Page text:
30 of 44 linked to trafficking in Route 22 corridor and rural counties are arrested
May 29, 2014 11:07 PM
Patrick Fallon, the assistant special agent in charge of the FBI Pittsburgh office’s investigation, answers questions Thursday about an alleged heroin ring that was working out of Monroeville.
U.S. Attorney David J. Hickton announced charges against 44 people -- all but one from Western Pennsylvania -- accused of involvement in a heroin-dealing network.
By Rich Lord / Pittsburgh Post-Gazette
The T-shirts worn by the men who worked Monroeville read, "100 Bricks at a Time," but their business wasn't masonry, according to federal prosecutors.
"Brick" is a slang term for tightly packed packages of heroin -- sometimes weighing a kilogram -- and the gang that called itself "Bricks-R-Us" or B.R.U. sold it with a shocking degree of openness, according to U.S. Attorney David Hickton.
"They brazenly conducted most of their drug trafficking in the Monroeville business district," Mr. Hickton said at a news conference Thursday, after the morning and early afternoon arrests of around 30 of 44 people charged with involvement in the ring. "It is certainly unusual that this group was so open about conducting these transactions in a brazen fashion in a business district."
The heroin flowed, according to Mr. Hickton and Patrick Fallon, FBI assistant special agent in charge, from Newark, N.J., to Pittsburgh, and into not just the Business Route 22 corridor but communities as far away as Armstrong and Cambria counties.
Other than Isaiah Cross, 24, of Newark, all of the defendants are from Pennsylvania. Mr. Hickton's office released a list indicating that 11 are from the city of Pittsburgh, five from Duquesne and three from Kittanning. Munhall, Monroeville, Turtle Creek, Wilkins and Indiana were home to two defendants apiece. Others hailed from West Mifflin, McKees Rocks, McKeesport, Export, the Claridge area of Penn Township, Greensburg, Verona, Wilmerding, Ford City, Rural Valley, Plum, Penn Hills, Nazareth and Wilkinsburg, according to the list.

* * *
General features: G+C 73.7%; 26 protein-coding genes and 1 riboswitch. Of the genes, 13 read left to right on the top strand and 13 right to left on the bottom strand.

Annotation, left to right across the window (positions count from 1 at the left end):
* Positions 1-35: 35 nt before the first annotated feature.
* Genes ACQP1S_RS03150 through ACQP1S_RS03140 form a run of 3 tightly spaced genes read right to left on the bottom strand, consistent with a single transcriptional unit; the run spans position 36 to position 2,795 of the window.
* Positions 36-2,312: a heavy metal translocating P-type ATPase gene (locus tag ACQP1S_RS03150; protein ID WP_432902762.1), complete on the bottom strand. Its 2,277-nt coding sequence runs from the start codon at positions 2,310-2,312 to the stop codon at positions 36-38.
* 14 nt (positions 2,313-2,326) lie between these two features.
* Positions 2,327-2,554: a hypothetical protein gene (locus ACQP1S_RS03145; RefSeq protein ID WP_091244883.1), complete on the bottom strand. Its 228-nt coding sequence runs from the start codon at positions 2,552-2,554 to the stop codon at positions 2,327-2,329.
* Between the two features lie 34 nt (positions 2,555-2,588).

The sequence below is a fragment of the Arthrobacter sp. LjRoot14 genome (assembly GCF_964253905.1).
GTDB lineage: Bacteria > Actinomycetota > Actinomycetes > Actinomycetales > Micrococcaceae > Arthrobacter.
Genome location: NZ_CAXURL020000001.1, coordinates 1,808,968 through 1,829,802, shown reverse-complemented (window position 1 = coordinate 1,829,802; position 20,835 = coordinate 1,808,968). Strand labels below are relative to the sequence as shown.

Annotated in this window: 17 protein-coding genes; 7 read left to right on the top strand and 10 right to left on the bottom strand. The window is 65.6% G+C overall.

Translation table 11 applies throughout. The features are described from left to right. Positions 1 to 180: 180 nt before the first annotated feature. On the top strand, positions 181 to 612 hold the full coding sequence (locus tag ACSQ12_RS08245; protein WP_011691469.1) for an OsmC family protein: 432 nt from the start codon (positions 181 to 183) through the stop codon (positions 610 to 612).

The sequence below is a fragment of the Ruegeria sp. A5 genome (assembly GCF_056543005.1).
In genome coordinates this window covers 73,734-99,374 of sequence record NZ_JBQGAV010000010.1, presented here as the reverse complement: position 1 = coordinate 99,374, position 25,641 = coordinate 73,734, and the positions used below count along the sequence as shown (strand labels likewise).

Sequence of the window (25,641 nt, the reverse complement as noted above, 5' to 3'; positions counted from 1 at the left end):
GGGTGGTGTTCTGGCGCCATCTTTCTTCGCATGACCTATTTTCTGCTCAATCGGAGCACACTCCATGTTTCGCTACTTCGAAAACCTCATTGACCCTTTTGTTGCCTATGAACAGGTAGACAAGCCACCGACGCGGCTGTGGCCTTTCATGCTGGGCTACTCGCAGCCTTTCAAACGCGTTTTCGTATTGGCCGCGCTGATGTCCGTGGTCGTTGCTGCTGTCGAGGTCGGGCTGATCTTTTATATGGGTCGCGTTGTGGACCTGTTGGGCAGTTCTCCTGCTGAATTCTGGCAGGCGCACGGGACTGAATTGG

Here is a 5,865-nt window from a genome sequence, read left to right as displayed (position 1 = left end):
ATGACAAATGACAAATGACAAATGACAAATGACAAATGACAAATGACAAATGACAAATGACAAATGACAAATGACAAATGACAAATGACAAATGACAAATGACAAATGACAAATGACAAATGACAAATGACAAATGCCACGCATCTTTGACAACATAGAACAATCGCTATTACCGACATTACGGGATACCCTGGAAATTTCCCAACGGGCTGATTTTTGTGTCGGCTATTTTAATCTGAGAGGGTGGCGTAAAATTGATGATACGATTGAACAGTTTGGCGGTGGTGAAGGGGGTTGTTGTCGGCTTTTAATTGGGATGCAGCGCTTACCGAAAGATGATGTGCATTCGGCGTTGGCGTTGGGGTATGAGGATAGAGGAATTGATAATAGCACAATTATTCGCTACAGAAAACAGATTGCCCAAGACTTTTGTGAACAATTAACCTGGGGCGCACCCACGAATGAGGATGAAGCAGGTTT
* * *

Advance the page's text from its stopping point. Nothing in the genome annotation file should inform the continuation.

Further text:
Mr. Cross and seven other defendants originally were indicted a month ago on charges including possession with intent to distribute heroin, and they now face a more detailed superseding indictment. Mr. Cross pleaded not guilty May 6, and his attorney could not be reached for comment Thursday.
In addition to drug-dealing counts, three of the defendants face charges of using people under the age of 18 in their operations. Those defendants are Terell Evans, 21, of Monroeville; Paris Wilson, 22, of Monroeville; and Dominique Harvey, 22, of Plum.
Mr. Hickton said the minors were used to deliver heroin to customers.
"This is a problem that's increasing," he said. "They're children, under the age of 18, sometimes all the way down to the junior high level."
He said some are referred for adjudication to juvenile courts, but the main point is to encourage them to "not go down this way of life."
The arrests occurred in a series of morning raids involving more than 200 law enforcement officers from dozens of agencies. No officers were injured, according to Mr. Fallon. Efforts to capture the remaining defendants continued. He was confident they would be rounded up.
Around $500,000 in cash and drugs and guns were seized in the arrests, Mr. Hickton said.
The roundup was led by the FBI, which was joined by the state Attorney General's Office, the Allegheny County sheriffs and police from Wilkinsburg, Munhall, Duquesne, Monroeville, West Mifflin and Pittsburgh.
The roundup was not connected to an ongoing national probe into heroin laced with fentanyl that caused dozens of deaths in the area early this year, Mr. Hickton said.
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